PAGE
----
I pull out my notebook. Robert shakes his head and makes a stop sign of his hand. "Don’t write anything down," he tells me. He repeats what the signs on the wall say: "No video, no audio, a maximum of four photographs per room" (there are two). He explains that the makers of the elaborate costumes around us, towering assemblages of beads, sequins and feathers, invest a year’s worth of work and hundreds, even thousands of dollars, in them. These folks get upset when pictures of their suits pop up on the Web, in print, in videos, unattributed, and they get nothing for it. "I understand," I tell him. Backstreet is a private repository of a very public traditional African-American street art, one that people with cameras and privilege, from academics to auteurs, have capitalized on for years. The Francises don’t control what happens out on the street, but they can control what happens at 1116 Henriette Delille Street.
Robert, the elder Francis, had mentioned before the tour that a funeral just a few blocks away would have a second line, a traditional jazz band procession. I take out my notebook again to jot down directions. "You don’t need that," he says. "Listen. Walk down St. Philip—traffic goes this way, you go the other way. Go under the bridge. You’ll see the people.”
Folks dressed more for a barbecue than a funeral hang out in a pickup truck at the end of the block as more formally attired adults and kids walk in and out of Charbonnet Funeral Home. A man sipping from a Bud tall boy tells us that he was on his way home from the foot doctor and detoured this way to the see the second line. Turns out the parade won’t be happening here, we learn from someone else, but we keep talking.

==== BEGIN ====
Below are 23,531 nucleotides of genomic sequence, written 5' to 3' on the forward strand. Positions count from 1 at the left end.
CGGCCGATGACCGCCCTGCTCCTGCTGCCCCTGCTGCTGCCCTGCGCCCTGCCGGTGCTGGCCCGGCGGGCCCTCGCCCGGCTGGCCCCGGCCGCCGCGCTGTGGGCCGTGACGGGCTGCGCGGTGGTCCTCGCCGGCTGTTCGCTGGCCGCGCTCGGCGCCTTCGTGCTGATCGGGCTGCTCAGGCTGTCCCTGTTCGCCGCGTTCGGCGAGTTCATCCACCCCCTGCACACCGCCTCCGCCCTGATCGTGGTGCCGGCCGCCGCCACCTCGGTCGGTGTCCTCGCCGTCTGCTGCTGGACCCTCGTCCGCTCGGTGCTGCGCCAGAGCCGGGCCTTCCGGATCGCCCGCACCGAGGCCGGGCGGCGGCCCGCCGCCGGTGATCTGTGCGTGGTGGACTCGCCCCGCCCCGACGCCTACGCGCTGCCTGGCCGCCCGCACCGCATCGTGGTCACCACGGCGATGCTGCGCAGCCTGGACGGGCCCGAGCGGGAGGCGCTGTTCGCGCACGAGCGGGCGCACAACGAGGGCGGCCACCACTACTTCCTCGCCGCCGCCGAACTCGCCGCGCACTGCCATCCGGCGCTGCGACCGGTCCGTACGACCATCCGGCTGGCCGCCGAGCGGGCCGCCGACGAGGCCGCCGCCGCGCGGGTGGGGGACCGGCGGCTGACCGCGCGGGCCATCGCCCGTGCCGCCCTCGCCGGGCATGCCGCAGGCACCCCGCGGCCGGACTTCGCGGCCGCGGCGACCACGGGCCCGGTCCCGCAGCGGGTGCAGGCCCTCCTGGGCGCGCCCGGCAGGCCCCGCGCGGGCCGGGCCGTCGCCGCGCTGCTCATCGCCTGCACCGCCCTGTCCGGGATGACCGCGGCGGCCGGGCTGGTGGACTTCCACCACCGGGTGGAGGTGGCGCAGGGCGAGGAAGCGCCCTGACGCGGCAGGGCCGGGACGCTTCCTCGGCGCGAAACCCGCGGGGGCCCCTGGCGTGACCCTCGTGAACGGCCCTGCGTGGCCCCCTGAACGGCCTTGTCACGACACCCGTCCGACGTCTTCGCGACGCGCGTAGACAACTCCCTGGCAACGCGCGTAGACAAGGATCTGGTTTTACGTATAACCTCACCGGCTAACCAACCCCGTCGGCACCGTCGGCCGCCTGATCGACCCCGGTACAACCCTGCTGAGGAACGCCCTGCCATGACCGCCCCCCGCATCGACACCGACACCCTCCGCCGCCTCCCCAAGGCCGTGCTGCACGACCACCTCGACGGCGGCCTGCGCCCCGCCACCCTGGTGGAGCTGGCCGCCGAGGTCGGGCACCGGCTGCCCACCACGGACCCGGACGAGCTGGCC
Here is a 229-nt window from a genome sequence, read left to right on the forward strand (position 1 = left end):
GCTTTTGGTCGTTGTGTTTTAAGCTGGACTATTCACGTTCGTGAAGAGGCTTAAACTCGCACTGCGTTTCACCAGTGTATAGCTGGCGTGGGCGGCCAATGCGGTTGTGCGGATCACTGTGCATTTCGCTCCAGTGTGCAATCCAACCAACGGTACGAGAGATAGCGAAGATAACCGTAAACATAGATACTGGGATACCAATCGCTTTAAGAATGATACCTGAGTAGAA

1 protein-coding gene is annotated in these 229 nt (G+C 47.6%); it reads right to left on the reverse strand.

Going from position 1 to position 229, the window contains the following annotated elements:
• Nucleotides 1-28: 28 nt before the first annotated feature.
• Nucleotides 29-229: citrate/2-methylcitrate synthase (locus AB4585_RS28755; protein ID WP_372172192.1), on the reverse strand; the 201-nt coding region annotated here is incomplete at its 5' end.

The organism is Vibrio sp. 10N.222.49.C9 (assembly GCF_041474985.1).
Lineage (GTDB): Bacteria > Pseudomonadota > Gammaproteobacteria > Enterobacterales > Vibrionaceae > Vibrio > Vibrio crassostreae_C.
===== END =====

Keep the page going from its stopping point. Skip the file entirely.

The man—he tells us his name, Tony Anderson—is a Mardi Gras Indian, aka Big Chief Cool. He points to the massive elevated interstate above North Claiborne Avenue, behind us. Indians used to parade up and down the neutral ground, the median, beneath a canopy formed by giant live oaks. Five hundred homes were torn down and rows of trees ripped out to build the expressway, devastating the community. A lot of businesses were destroyed, Anderson tells us.
Not long before that, though, a similarly grand transportation project, cutting a highway through another part of the city, was defeated. "The French Quarter Expressway was stopped by preservationists who battled fiercely and persuaded the federal government to withhold funding,” John L. Renne of the University of New Orleans wrote in a 2011 study. “However, residents of the North Claiborne Avenue area—which included some of the oldest African-American neighborhoods in the country—did not have the funds or political clout to stop construction of the Interstate 10 Claiborne Expressway.”
It’s a familiar story. Just pick a city. Robert Moses, who proposed the highway through the French Quarter, blew up New York City communities of color with the Cross Bronx Expressway—and fought less destructive public transportation projects.
In the 1950s, white men with power drove the Richmond-Petersburg Turnpike, now part of I-95, through Richmond’s Jackson Ward, one of the nation’s most prosperous black communities into the mid-20th century.
Interstate 85 was carved through a Montgomery, Alabama, community of African -American strivers [PDF]. The racist roots of this project are plain as day: The state highway director at the time was Sam Engelhardt, a cotton-plantation owner, leader of the White Citizens’ Council and Klansman. Even as it was tracking MLK, the FBI monitored Engelhardt’s activities in its investigations of “Klan infiltration into the Citizens’ Councils of Alabama” [PDF]. This wasn’t just a state-level thing, writes University of Alabama historian Raymond A. Mohl: “Federal Highway Administrator Rex M. Whitton told Englehardt to ‘let the dust settle for about six months and then proceed with construction of the project.’”